Me? I'd keep my library on the wall's built-in-bookshelves. Hardwood floors. Exposed brick. Exposed book. We don't need mirrors if we have each other, we need windows to see what's out there but not too much everything, 'cause then we won't be able to see each other anymore. I want us to really look at each other is what I'm saying.
I had a house once. I mean -- I lived in a house, and it was mine as much as anything can be yours when you're a child and don't really have anything but still believe that you will, one day, have everything.
I nested there, as surely and solidly as anything in the world could've been my nest when I was a child and didn't really have anything but still believed I would, one day, nest somewhere else, somewhere spectacular like in Troop Beverly Hills or The Little Princess.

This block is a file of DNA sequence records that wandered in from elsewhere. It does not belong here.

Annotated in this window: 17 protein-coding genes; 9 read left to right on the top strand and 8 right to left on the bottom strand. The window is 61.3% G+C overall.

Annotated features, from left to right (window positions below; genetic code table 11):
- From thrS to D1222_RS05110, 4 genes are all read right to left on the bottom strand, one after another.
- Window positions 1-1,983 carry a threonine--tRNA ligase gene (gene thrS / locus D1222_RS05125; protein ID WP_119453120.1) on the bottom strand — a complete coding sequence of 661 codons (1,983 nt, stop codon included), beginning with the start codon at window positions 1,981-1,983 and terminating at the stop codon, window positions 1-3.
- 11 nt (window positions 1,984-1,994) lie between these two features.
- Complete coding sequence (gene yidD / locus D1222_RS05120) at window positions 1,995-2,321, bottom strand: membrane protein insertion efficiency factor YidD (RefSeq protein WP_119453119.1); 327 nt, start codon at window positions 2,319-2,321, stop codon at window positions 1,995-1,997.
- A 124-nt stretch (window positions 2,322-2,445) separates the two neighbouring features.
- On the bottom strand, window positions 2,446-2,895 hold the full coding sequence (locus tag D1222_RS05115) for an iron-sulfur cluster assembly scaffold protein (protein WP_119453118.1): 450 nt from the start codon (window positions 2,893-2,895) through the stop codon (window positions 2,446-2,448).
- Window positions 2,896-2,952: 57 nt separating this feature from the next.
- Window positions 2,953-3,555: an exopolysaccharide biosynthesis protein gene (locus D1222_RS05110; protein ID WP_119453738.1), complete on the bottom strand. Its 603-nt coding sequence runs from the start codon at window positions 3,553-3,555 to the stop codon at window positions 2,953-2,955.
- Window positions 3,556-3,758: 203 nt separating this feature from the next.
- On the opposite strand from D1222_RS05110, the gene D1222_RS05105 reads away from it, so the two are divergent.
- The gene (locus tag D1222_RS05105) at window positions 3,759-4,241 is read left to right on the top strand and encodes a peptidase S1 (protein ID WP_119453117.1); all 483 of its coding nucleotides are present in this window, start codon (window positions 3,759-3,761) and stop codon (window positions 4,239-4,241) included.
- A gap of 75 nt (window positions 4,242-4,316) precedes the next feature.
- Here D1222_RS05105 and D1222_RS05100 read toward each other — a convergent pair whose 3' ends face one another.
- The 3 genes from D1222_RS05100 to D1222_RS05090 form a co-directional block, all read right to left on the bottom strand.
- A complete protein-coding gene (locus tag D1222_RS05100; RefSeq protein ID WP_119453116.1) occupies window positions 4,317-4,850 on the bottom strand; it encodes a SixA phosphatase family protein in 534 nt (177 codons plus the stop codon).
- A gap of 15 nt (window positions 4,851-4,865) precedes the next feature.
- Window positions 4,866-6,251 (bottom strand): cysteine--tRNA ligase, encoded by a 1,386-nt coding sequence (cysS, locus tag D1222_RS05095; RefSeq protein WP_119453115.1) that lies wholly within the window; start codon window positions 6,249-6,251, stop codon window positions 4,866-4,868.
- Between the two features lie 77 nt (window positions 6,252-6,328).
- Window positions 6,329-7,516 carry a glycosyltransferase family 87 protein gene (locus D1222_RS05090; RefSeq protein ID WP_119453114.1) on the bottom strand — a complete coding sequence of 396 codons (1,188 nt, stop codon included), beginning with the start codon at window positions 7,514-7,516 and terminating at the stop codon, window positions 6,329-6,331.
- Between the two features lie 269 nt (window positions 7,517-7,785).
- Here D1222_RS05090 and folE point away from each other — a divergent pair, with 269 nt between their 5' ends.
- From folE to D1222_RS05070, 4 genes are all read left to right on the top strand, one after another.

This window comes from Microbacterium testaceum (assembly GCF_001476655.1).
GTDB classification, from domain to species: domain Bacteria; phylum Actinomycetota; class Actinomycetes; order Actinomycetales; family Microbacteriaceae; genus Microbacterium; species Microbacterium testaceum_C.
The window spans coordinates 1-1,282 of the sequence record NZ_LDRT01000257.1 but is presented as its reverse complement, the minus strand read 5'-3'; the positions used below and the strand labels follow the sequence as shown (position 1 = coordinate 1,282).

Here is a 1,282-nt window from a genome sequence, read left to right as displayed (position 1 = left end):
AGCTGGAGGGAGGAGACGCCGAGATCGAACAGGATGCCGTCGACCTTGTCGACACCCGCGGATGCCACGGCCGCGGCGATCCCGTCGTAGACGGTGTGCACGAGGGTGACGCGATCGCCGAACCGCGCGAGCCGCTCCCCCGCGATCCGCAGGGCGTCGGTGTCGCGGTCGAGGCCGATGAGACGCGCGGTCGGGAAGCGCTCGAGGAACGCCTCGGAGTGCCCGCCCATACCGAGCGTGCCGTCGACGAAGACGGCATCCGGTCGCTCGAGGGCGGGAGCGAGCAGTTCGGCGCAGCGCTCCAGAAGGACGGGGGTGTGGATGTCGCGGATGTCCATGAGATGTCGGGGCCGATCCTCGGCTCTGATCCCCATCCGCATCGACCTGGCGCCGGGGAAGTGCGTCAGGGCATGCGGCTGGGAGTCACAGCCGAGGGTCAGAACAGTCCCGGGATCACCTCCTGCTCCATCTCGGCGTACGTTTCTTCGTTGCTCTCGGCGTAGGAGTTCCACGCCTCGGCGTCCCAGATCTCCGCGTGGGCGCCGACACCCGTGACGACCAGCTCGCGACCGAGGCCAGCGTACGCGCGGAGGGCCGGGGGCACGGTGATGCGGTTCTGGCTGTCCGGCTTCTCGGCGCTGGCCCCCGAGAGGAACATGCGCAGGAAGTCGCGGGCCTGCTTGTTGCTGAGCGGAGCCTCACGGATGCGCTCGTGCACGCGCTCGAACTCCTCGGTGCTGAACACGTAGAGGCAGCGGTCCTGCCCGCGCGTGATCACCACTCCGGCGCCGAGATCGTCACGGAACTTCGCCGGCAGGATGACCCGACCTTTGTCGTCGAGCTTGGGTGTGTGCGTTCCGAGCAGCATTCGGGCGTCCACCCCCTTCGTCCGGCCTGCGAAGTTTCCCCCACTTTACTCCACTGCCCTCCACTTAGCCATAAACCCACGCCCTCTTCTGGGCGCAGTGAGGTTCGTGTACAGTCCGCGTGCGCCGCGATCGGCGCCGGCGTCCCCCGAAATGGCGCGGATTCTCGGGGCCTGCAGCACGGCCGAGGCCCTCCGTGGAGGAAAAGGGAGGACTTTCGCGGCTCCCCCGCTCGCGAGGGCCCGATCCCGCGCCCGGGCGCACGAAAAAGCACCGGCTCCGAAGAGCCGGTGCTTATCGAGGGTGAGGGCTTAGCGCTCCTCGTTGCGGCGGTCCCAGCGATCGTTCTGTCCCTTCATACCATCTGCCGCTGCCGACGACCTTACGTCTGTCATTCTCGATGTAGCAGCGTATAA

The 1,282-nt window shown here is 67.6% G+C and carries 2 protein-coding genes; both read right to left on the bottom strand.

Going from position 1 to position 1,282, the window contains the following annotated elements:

I never liked adventure stories of swashbuckling, journeys, warriors, quests -- I liked novels where precarious girls in frocks and bare feet discovered secret worlds in the wardrobe or in a box in the attic, stories where adventure was as local as wallpaper.
Natalie, my bestie from college who I lived with at two separate addresses there and crashed with last week, saw her Fiji dream house in Architectural Digest. Simple, clean lines, beautiful, next to the sea, surrounded by mountains and green, endless green. Open & floor length windows, glass walls and the bamboo bedroom walls open up to the spectacular sea. Hardwood floors, lots of ceiling fans, crisp linen, a beautiful kitchen where she can see all the people she loves sitting at once with wine and laughing. Stainless steel everything. Huge bathtub. Colors, and light, and dreamity dream dreams.
And when, at thirteen, my parents got divorced and we were made to leave that house I owned [or thought I owned] I left kicking and screaming, literally, staging a sit-in on the blue carpet in the style of the Vietnam protests my parents had told me about. I said I could not go. I demonstrated this by burying my head in the carpet. To my left -- the closet I'd turned into Samantha (a doll)'s bedroom. To my right, the futon and my loft bed and my desk where I wrote stories on my loud clanking electric typewriter.